In any musical drama, be it opera, oratorio, or even musical theatre, it is possible for a composer to convey the personality of their characters through compositional and musical techniques. Doing so heightens the audience’s understanding of the characters, their motivations, and the relationships between them. Monteverdi, as a pioneer of opera, was one of the first to capitalize on this opportunity to heighten the audience’s understanding of the characters. This is highly apparent in his last opera, L’Incoronazione di Poppea. The music for two of the characters, Poppea and Nerone, is especially well composed to demonstrate personality, and this is no more apparent than in the dialogue which introduces the audience to them, Signor, deh
Theatre and Musical Theatre has been a form of entertainment since before North America was “discovered”. Broadway shows have been dated back to the early 1920’s and 1930’s. By 2016, over 25,000 tickets are sold to Broadway shows in a week. Thousands of people enjoy the shows that are featured on Broadway but have no idea the work and process that brought it to life. The process of getting a show on to Broadway can be broken down into three phases: pre-production, staging, and performance/promotion.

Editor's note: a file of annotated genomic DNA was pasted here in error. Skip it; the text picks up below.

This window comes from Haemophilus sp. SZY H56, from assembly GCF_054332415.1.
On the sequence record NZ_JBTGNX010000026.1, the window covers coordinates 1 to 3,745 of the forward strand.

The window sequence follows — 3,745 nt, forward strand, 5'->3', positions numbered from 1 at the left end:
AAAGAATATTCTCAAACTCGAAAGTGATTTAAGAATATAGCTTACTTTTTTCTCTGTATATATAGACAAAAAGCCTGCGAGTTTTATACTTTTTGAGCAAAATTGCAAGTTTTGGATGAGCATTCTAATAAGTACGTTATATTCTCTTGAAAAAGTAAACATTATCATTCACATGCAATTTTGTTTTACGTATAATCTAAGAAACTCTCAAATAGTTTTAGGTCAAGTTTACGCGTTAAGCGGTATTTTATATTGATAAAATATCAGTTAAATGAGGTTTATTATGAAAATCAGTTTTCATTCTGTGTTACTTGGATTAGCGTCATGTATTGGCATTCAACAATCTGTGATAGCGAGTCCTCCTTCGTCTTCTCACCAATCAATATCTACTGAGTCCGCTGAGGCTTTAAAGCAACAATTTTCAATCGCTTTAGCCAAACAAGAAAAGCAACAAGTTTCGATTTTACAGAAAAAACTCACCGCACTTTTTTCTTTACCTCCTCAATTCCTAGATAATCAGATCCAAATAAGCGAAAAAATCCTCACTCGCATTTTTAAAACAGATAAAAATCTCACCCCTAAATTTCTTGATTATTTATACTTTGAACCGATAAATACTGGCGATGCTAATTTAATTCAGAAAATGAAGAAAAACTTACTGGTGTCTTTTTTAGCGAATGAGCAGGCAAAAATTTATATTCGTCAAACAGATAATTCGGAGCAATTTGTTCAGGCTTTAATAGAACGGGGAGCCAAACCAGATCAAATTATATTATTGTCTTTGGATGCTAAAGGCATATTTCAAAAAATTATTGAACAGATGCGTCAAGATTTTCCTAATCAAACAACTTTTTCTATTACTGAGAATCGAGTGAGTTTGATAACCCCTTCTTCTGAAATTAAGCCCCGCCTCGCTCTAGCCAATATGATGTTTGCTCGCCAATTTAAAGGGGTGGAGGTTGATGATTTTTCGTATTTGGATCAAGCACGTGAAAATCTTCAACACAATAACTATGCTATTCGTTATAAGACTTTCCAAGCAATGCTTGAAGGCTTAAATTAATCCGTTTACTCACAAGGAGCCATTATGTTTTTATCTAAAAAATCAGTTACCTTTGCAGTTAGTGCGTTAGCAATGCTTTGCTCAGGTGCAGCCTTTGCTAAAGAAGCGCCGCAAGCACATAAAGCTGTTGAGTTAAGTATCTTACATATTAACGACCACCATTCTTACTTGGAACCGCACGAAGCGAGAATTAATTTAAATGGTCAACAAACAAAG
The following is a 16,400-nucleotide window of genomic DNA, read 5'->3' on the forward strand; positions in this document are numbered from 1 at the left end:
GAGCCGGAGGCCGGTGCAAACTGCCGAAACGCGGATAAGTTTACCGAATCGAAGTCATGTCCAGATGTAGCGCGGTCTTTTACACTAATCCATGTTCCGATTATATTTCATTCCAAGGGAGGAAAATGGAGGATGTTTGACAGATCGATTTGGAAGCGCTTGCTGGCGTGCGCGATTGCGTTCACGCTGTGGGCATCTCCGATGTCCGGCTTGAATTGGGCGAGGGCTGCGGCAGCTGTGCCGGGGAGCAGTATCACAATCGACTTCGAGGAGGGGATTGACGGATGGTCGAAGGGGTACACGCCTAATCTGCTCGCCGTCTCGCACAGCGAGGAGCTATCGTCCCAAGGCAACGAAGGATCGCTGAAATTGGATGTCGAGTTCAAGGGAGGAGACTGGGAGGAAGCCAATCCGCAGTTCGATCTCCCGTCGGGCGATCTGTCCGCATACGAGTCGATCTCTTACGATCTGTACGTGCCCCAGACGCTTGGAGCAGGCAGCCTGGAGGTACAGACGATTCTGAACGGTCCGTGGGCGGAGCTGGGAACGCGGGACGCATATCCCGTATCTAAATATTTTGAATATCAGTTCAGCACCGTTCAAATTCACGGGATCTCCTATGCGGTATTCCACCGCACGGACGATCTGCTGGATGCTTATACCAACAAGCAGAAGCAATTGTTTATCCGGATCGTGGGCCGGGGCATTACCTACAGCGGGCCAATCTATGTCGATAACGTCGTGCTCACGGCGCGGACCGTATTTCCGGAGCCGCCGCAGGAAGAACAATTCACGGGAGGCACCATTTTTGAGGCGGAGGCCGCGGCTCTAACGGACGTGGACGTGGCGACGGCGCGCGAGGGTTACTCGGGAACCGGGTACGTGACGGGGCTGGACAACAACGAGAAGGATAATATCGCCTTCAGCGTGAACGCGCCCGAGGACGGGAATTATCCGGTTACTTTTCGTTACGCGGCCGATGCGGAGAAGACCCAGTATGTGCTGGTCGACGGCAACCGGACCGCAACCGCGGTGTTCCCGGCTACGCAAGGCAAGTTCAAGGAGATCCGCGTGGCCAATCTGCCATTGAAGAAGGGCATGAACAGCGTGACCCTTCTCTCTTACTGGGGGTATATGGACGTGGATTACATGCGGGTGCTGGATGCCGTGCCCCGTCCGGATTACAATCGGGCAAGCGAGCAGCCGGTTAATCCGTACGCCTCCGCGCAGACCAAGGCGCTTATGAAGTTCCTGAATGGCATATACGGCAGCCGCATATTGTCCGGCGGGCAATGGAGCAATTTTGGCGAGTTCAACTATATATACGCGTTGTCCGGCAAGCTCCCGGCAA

In 1951, Frank Loesser’s Guys & Dolls opened and received what were said to be “the most unanimously ecstatic set of reviews in Broadway history” (Block 200). For a show whose development included disappointing librettos from eleven different writers, this feat was truly unbelievable (Lewis 73). The unprecedented success of Guys & Dolls and its ability to remain culturally significant, as a popularly revived piece, is the product of several attributes unique to this show. The unusual writing progression that led to a truly integrated libretto in terms of the relationship of the score to the text, Loesser’s assimilation of a unified, yet distinctive style of speech into his lyrics for the